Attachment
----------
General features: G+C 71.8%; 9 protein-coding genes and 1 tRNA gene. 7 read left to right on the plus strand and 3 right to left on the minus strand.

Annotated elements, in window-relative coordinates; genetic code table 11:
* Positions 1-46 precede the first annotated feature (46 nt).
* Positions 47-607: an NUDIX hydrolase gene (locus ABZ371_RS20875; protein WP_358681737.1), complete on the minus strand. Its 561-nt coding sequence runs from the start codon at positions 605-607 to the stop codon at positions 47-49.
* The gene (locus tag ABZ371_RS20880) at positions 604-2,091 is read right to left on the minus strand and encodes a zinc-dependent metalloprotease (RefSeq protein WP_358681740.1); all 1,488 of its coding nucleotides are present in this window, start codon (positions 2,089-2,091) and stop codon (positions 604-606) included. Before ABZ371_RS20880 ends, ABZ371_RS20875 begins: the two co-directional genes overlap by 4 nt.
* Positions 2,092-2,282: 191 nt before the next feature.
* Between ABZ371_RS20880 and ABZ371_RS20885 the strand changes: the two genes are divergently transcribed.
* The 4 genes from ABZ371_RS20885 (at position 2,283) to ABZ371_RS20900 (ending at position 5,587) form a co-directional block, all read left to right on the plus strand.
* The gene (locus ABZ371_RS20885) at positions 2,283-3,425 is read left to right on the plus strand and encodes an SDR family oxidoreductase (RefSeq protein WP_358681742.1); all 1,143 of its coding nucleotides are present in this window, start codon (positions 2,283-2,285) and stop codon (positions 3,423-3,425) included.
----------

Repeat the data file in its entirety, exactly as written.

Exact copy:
General features: G+C 71.8%; 9 protein-coding genes and 1 tRNA gene. 7 read left to right on the plus strand and 3 right to left on the minus strand.

Annotated elements, in window-relative coordinates; genetic code table 11:
* Positions 1-46 precede the first annotated feature (46 nt).
* Positions 47-607: an NUDIX hydrolase gene (locus ABZ371_RS20875; protein WP_358681737.1), complete on the minus strand. Its 561-nt coding sequence runs from the start codon at positions 605-607 to the stop codon at positions 47-49.
* The gene (locus tag ABZ371_RS20880) at positions 604-2,091 is read right to left on the minus strand and encodes a zinc-dependent metalloprotease (RefSeq protein WP_358681740.1); all 1,488 of its coding nucleotides are present in this window, start codon (positions 2,089-2,091) and stop codon (positions 604-606) included. Before ABZ371_RS20880 ends, ABZ371_RS20875 begins: the two co-directional genes overlap by 4 nt.
* Positions 2,092-2,282: 191 nt before the next feature.
* Between ABZ371_RS20880 and ABZ371_RS20885 the strand changes: the two genes are divergently transcribed.
* The 4 genes from ABZ371_RS20885 (at position 2,283) to ABZ371_RS20900 (ending at position 5,587) form a co-directional block, all read left to right on the plus strand.
* The gene (locus ABZ371_RS20885) at positions 2,283-3,425 is read left to right on the plus strand and encodes an SDR family oxidoreductase (RefSeq protein WP_358681742.1); all 1,143 of its coding nucleotides are present in this window, start codon (positions 2,283-2,285) and stop codon (positions 3,423-3,425) included.